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Top judge grumbles about 'wholly antiquated' IT



England's most senior judge, the Lord Chief Justice, has voiced frustration at the state of government IT systems - in particular its continued reliance on obsolete Microsoft operating systems. At his annual press conference, Lord Thomas of Cwmgiedd urged the government to exempt IT investment from any new spending cuts.

"If that [investment] is not to go ahead for any reason at all, then in my view the justice system would face a severe crisis,' he said. 'We have not been able to use modern technology, for example... in doing a judgment, I am doing it on Word 2003 with the XP operating system which Microsoft is supporting by special arrangement." He described the state of courtroom IT as I "wholly antiquated".

The special arrangement mentioned by Thomas was the £5.5m deal signed with Microsoft earlier this year to provide 12 months support and security updates to Windows XP, Office 2003 and Exchange 2003 after the software giant ended support for XP in April.

Under the Ministry of Justice's IT transformation programme, courts in England and Wales are due to go paperless by the end of 2016. Thomas said the courts service had "for the first time in probably a hundred years the opportunity for significant investment in the IT and court estate and I think that we need to look at how do we best design it". With the right investment "we can do a lot more online", he said, saving money elsewhere in the system.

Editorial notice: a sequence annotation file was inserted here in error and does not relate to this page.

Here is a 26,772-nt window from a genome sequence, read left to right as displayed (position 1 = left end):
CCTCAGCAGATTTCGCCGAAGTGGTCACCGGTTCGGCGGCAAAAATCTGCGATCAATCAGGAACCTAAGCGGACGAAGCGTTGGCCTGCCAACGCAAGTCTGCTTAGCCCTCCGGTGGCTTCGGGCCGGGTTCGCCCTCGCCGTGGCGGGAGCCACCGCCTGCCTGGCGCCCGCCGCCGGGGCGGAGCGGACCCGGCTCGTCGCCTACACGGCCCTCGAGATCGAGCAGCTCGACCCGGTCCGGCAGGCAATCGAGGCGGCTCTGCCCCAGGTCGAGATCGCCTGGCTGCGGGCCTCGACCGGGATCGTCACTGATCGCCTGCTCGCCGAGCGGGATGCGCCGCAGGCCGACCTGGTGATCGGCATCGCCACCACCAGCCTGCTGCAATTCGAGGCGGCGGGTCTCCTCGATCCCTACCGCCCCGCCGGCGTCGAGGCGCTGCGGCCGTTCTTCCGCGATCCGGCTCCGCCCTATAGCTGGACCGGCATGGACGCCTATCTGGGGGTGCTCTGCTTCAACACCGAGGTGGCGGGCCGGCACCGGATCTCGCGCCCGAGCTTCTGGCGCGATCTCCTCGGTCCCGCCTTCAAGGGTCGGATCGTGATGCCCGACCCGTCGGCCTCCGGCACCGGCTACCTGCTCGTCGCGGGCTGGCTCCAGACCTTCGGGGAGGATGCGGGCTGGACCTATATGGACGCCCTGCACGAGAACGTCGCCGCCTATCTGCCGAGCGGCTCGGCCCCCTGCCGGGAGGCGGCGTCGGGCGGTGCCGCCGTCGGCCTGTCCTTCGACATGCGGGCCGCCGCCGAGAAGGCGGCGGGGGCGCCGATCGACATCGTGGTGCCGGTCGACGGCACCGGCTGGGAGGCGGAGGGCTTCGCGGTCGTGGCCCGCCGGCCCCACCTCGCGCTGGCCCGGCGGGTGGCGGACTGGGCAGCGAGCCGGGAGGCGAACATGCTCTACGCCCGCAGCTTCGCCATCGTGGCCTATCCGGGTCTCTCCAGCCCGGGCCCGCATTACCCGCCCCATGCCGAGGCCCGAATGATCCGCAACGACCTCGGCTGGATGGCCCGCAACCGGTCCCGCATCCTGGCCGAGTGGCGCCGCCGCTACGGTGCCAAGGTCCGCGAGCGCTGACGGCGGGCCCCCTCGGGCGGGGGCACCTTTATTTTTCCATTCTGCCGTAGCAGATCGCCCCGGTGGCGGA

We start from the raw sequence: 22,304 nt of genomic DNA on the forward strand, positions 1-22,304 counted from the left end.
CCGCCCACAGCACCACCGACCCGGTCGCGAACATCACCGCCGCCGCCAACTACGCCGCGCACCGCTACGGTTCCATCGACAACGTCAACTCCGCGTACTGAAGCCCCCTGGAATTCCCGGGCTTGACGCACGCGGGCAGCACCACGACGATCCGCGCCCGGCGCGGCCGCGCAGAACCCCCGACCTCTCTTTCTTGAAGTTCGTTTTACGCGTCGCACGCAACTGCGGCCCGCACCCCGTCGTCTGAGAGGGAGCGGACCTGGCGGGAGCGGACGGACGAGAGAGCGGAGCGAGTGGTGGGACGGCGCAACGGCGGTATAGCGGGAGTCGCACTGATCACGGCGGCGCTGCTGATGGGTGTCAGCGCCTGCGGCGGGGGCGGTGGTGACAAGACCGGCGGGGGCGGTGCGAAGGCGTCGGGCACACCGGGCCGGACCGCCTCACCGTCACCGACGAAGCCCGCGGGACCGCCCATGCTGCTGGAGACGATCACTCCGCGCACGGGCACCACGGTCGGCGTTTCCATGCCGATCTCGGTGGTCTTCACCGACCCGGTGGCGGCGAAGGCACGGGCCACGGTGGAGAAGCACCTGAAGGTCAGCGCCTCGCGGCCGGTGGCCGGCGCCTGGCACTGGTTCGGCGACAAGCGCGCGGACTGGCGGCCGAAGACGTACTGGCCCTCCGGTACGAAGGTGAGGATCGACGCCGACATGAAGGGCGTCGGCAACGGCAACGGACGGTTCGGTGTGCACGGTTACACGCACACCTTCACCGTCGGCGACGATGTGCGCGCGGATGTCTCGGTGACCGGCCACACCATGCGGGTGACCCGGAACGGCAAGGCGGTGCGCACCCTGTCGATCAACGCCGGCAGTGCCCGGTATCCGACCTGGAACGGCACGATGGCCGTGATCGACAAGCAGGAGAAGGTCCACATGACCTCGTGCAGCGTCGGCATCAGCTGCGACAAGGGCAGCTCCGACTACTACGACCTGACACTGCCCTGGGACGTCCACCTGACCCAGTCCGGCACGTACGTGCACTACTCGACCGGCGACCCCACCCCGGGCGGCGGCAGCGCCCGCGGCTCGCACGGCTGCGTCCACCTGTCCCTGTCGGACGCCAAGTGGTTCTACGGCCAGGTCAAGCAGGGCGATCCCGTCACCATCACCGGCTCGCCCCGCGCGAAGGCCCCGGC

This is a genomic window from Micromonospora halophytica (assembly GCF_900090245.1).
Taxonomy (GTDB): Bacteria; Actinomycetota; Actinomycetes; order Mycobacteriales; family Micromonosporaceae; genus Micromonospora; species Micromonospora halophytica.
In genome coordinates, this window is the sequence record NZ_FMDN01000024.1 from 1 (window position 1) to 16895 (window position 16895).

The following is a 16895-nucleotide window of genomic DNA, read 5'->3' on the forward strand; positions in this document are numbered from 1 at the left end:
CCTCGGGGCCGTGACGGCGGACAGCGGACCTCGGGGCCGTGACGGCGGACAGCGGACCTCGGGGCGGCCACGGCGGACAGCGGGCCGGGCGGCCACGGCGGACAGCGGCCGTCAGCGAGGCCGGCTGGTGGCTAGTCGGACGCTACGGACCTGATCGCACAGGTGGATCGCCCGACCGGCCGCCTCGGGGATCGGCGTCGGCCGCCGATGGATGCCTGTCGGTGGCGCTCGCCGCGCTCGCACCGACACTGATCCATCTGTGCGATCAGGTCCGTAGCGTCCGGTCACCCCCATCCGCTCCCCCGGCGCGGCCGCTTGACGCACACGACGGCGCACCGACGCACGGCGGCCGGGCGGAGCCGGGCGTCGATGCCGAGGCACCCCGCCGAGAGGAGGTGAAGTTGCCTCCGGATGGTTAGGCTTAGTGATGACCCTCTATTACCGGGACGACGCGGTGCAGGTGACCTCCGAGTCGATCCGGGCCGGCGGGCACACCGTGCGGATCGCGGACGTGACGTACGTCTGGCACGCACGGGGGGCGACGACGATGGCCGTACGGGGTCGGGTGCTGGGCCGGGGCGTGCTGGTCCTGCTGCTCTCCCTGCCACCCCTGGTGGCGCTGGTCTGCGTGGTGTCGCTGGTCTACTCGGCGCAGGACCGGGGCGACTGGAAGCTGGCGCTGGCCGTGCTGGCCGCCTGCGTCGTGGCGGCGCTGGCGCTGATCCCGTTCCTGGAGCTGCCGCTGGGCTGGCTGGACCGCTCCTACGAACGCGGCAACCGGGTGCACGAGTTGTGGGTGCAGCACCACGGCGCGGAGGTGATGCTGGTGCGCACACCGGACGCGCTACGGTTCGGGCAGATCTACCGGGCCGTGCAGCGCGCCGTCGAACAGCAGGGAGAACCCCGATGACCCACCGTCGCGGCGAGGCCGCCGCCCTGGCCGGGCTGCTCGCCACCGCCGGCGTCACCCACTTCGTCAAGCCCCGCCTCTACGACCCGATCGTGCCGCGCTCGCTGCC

Meanwhile, the use of IT in courts took a step forward this week the news that a crown court judge had appeared in court by video to receive a jury's verdict. Today's Law Society Gazette reports that Judge John Tanzer appeared via Skype at Croydon Crown Court earlier this month when a teacher was acquitted of sexual offences.

The judge had used the technology to avoid any delays to recording the jury's verdict. It had already returned a not guilty verdict on one count when the judge was called away to an official commitment. The judge obtained permission from the defendant's lawyers to take the remaining verdicts remotely.

When the jury returned for later that day, the judge appeared on court screens to hear the jury find the defendant not guilty on the remaining counts. The judge then discharged the defendant and thanked everyone for their assistance.

However there would have been no question of the judge delivering a verdict by Skype. 'Had the jury come back with guilty verdicts it had been agreed that sentence would have been adjourned,' one of the barristers in the case explained.

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